According to a new report from the Brookings Institution, the New Orleans region is ranked third in the nation for jobs in science, technology, engineering and math (STEM) that are available to people without a bachelor’s degree. STEM jobs that don’t require a four-year degree pay about 10% more than non-STEM jobs available to people with similar education backgrounds.
New Living Word tossed from voucher program
Monroe News Star – June 28, 2013
The New Living Word School in Ruston has been cut from the voucher program because the state’s auditor found the school charged the state more for tuition than it did parents of non-voucher students. The state is now working with other local schools to find seats for the 150 voucher students that have been displaced.
BESE approves new funding source for online course program
Times-Picayune – June 19, 2013
The Louisiana Department of Education has found a way to fund Course Choice for next year. Superintendent John White and BESE say they will use up to $2 million of the state’s 8(g) Fund, a federal oil and gas settlement trust dedicated to education, to pay for the program. The state Supreme Court ruled that funding Course Choice with the MFP was unconstitutional, so the DOE had to find another way to pay for the program.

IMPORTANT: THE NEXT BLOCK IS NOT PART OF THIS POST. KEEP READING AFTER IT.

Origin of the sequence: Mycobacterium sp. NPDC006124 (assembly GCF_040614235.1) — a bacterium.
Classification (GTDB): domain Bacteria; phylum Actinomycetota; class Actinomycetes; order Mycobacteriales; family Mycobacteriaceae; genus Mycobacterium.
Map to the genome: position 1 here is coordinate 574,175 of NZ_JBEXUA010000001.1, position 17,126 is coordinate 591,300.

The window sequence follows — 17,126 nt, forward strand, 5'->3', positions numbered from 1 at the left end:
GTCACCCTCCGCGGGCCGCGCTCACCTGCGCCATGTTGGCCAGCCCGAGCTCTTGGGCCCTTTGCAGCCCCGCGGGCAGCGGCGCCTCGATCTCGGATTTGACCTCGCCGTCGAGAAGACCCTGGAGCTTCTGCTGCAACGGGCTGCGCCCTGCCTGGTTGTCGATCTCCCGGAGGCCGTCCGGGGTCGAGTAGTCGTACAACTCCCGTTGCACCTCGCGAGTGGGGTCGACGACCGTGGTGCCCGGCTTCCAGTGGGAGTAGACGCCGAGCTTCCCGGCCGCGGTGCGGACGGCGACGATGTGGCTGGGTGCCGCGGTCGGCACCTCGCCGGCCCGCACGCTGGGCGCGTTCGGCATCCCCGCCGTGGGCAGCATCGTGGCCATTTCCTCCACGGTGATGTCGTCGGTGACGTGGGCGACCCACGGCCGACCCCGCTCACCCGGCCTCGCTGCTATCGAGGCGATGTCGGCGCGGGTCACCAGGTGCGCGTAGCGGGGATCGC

Louisiana is walling off schoolchildren from each other: Robert Mann
Times-Picayune – June 23, 2013
Robert Mann calls Louisiana’s education reforms a failure. He says the voucher program puts students into a “gated neighborhood.” He also criticizes the state’s oversight of charter schools and condemns the RSD for having the worst performing schools in the state. Caroline Roemer Shirley replied to Mann’s letter saying he’s missed a critical point – years of a failing school system is what created the biggest barrier for Louisiana’s children. Roemer points out that the RSD took over the worst performing schools in the state and is now improving faster than any other district, and in New Orleans, charter schools are creating the next chapter in the great American success story.
National Education Stories
Informing Students about Their College Options
Education Gadfly – June 27, 2013